It’s worth noting that underlying conditions have played a pivotal role in COVID-19. Four of 361 cases included were diagnosed as critical type of novel coronavirus infected pneumonia and required mechanical ventilation, three of them were undergoing hydronephrosis, leukemia, and intussusception respectively. A 10-month-old infant with intussusception had multi-organ failure and died 4 weeks after admission21.Compared to adults35, the spread of SARS-CoV-2 yield a much better prognosis in pediatric patients, similar to SARS7and Middle East Respiratory Syndrome (MERS)8. 75.1% cases were discharged, the discharge rate ought to be higher actually since many children were still in hospital before the submission of the papers. The reasons why children experience a milder COVID-19 disease remain elusive. One possible explanation is that the response of children to SARS-CoV-2 is fundamentally different from that of adults, as demonstrated in earlier reports30, the frequency of lymphopenia found in adults suggests that SARS-CoV-2 might act on lymphocytes, which is rare in children. Prior exposure to other respiratory virus may exert an influence, making children’s immune systems more resilient26. Another potential theory is related to differences in the expression of ACE 2 receptor which was thought to be the cell-entry receptor for SARS-CoV-233,36.Besides, some researchers proposed that the mild disease in children may be associated with trained immunity, which refers to the use of certain vaccines such as Bacille de Calmette Guerin (BCG). BCG has been proved to provide nonspecific protection of mice against influenza virus infection probably by the induction of trained immunity39. In addition, children suffered from fewer comorbidities than adults. Accordingly, further studies in fields of immunology, anatomy and virology are required to ravel out this puzzle.
With massive public health interventions implemented actively and effectively, the spread of SARS-CoV-2 seems to have been under control in several countries. On 18 April 2020, there were only 16 newly confirmed cases across mainland China, nine of which were imported39. At present, while some countries are considering enhance control measures, China is planning to lift restrictions, work resumes and school starts are on agenda. Nevertheless, concerns have been proposed that a second wave of cases might occur in light of the absence of herd immunity against COVID-19, escalating case importation or residual infected seeds and resumption of economic activities.40,41It’s plausible to suggest whether children have to get away from school again to mitigate the revival transmission. School closures can affect the spread of virus during a pandemic through reducing transmission and new cases, while long periods of social distancing interventions in school may put students in a disadvantaged situation. Recently, some scholars are questioning the benefits brought by closing schools. On the one hand, school closures are based on empirical evidence and assumptions from influenza outbreaks, it’s hard to say such measures are also effective in coronavirus outbreaks like SARS, MERS and especially COVID-19, for which transmission dynamics appear to be different.42 A systemic review42 concluded that school closures in SARS did not contribute to the control of the epidemic and its effectiveness in COVID-19 would be less than other social distancing interventions, with only 2-4% of death prevention. Meanwhile, less comprehensive and deliberate plan can result in a completely converse consequence. Jude Bayham and Eli P Fenichel43 estimated that school closures could lead to mortality rate increased by 0.35% and a greater number of deaths than they prevent when the health-care workforce declines by 15.0% due to unintended childcare obligations. (Table 4 shows alternative closure strategies in five countries). On the other hand, prolonged school dismissals can be detrimental to children’s physical and mental health.44,45 Out of school means a totally altered lifestyle—for example，fewer physical activities, less interaction with peer groups and longer screen time. Besides, many schools are offering online courses, but this is not available to all, especially to children from low socioeconomic households, and they may be further disadvantaged by nutrition shortfalls. Moreover, with home confinement, communities lockdown and economic recession deepens, family conflicts are rising, children are more likely to be exposed to domestic violence and abuse. Consequently, it is imperative for the policy makers to weigh the benefits of school closure against its costs carefully and deliberately and provide alternative strategies to minimize the adverse impacts of the COVID-19 on children’s well-being.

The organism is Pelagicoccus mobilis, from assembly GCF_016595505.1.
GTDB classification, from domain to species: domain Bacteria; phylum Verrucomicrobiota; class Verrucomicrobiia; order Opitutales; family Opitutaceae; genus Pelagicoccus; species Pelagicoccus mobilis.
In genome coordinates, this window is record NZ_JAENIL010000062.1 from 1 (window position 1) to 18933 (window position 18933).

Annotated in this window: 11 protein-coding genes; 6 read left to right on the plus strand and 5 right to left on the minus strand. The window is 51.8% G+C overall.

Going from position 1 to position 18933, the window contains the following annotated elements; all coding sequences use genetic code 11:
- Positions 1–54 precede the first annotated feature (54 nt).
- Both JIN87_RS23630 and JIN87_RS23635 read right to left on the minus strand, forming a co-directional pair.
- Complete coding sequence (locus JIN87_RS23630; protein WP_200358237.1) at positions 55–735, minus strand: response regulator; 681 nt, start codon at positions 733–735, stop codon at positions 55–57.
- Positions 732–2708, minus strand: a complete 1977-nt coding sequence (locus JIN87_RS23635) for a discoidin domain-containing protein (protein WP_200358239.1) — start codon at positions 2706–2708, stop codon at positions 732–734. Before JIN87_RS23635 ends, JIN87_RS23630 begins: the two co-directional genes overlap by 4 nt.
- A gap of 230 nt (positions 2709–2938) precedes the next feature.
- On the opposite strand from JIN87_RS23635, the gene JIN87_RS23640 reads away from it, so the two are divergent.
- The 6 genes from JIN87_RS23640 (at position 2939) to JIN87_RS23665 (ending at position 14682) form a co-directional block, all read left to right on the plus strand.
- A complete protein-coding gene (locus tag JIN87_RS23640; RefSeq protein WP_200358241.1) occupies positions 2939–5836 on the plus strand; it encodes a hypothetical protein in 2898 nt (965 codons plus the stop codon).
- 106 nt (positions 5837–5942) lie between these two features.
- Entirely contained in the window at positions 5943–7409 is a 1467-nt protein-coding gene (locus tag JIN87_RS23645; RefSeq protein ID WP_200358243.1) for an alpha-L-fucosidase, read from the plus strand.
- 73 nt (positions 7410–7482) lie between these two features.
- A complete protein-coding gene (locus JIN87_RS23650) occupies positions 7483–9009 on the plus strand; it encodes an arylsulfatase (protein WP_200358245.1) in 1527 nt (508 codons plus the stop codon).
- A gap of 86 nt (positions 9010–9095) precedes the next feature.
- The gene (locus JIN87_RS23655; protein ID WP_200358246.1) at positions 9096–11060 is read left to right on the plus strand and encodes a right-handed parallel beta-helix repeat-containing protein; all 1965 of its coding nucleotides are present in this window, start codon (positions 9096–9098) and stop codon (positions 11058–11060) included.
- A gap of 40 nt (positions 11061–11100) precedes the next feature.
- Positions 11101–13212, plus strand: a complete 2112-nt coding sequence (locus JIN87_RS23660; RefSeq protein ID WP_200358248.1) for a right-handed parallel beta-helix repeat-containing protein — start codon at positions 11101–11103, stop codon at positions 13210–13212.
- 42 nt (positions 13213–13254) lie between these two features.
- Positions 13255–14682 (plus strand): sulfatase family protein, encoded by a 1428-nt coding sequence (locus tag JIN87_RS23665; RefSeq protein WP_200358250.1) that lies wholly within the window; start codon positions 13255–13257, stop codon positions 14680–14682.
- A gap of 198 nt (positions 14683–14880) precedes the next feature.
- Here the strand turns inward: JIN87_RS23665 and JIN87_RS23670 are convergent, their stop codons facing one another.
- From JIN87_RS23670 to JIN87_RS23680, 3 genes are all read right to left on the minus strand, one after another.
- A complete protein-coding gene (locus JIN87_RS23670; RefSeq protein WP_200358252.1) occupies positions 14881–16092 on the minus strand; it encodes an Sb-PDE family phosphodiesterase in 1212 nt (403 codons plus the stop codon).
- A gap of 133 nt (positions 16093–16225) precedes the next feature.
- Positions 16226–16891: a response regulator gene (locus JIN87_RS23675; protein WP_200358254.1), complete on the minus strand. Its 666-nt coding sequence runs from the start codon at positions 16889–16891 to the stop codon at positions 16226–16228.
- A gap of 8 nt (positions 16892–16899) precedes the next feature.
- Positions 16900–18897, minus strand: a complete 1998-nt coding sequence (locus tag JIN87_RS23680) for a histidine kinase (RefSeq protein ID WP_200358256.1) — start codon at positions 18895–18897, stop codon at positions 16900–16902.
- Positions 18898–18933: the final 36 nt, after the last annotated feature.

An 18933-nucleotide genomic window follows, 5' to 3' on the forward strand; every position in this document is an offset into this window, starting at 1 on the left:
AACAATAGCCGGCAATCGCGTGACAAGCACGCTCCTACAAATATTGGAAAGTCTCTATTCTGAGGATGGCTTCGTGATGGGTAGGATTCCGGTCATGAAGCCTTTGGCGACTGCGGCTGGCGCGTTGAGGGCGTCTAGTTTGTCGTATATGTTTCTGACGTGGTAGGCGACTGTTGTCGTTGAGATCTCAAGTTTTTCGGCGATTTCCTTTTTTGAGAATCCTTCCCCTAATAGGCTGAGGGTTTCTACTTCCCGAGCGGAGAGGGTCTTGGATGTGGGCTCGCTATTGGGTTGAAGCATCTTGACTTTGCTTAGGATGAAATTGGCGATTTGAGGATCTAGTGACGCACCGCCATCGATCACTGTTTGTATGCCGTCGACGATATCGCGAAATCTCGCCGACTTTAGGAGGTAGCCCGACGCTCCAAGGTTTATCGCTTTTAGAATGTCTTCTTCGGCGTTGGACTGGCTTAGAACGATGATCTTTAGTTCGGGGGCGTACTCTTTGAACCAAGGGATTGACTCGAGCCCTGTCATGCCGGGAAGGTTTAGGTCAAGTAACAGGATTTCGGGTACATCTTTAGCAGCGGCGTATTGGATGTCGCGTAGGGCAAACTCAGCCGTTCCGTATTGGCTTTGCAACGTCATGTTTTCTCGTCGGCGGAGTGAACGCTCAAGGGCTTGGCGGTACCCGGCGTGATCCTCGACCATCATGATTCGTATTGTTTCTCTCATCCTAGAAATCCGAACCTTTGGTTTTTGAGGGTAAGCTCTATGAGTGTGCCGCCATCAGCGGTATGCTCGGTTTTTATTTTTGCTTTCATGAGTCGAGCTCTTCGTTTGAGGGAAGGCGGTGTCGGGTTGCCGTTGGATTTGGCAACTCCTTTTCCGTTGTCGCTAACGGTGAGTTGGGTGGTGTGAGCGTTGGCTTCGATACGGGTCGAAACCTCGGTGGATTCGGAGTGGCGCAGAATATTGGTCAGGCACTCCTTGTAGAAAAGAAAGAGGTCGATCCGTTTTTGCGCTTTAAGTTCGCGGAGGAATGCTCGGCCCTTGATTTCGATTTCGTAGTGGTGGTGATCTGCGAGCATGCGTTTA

There are several limitations need to be acknowledged. Firstly, the number of included cases is relatively small, a few researches have reported larger simple size of pediatric patients, whereas sufficient data are unavailable. Secondly, most of articles in this meta-analysis are descriptive and retrospective with a low quality, they highlighted different aspects of the illness, consequently, high heterogeneity was inevitable. Thirdly, all of the studies included are derived from China, many reports from countries outside China like US, Italy, where the pandemic is progressing with a sharp increasing number at present, provide individual cases or only crude epidemiological data, which didn’t meet our inclusion criteria. In addition, we have intended to conduct a subgroup analysis based on age stratification and severity of the disease, while enough information was unavailable. Therefore, the findings of this meta-analysis still need to be updated by more relevant studies with more strict design and larger sample size.